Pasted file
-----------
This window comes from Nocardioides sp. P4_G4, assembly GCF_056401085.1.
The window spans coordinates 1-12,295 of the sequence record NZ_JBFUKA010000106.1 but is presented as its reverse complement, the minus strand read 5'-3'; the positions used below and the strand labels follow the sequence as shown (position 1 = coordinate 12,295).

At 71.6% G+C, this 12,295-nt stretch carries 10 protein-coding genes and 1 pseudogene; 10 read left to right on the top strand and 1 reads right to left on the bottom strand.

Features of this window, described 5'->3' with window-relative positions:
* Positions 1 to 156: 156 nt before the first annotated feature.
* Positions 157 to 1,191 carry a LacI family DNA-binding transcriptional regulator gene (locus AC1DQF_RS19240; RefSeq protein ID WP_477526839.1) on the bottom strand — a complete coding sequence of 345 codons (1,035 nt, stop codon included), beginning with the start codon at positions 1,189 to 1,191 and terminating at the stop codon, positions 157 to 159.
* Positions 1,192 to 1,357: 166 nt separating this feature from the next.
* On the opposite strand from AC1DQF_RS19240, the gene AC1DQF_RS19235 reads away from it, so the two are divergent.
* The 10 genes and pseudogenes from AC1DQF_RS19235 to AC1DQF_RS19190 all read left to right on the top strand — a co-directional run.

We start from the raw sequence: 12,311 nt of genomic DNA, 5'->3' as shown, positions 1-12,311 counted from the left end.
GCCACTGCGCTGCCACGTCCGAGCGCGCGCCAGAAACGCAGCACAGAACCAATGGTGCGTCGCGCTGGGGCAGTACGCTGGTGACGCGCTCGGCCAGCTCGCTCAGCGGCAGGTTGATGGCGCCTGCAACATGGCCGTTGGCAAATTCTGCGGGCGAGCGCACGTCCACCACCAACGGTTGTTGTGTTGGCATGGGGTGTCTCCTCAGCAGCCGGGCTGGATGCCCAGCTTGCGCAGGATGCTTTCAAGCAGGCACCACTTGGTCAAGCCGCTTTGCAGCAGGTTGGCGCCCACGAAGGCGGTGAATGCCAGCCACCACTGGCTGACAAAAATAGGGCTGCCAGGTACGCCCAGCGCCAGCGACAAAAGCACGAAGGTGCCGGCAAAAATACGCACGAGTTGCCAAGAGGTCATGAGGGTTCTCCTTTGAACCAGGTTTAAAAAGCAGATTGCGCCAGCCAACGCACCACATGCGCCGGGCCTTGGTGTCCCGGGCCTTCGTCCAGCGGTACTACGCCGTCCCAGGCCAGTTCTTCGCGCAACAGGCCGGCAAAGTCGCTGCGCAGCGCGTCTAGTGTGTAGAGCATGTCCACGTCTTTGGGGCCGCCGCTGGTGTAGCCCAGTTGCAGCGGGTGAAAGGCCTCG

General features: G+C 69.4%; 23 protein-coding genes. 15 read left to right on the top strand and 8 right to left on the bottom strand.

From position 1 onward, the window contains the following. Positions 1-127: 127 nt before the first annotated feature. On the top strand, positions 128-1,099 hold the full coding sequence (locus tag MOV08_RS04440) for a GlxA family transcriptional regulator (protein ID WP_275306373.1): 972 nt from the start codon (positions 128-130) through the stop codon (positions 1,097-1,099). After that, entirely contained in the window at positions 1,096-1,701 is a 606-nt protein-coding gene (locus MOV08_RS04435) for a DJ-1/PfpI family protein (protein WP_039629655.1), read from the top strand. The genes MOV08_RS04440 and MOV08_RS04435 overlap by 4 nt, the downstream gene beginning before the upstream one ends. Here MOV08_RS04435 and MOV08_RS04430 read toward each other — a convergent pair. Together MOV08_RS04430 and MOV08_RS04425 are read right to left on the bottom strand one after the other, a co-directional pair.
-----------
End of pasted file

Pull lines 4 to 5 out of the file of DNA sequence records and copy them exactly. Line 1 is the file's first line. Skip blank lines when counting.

Features of this window, described 5'->3' with window-relative positions:
* Positions 1 to 156: 156 nt before the first annotated feature.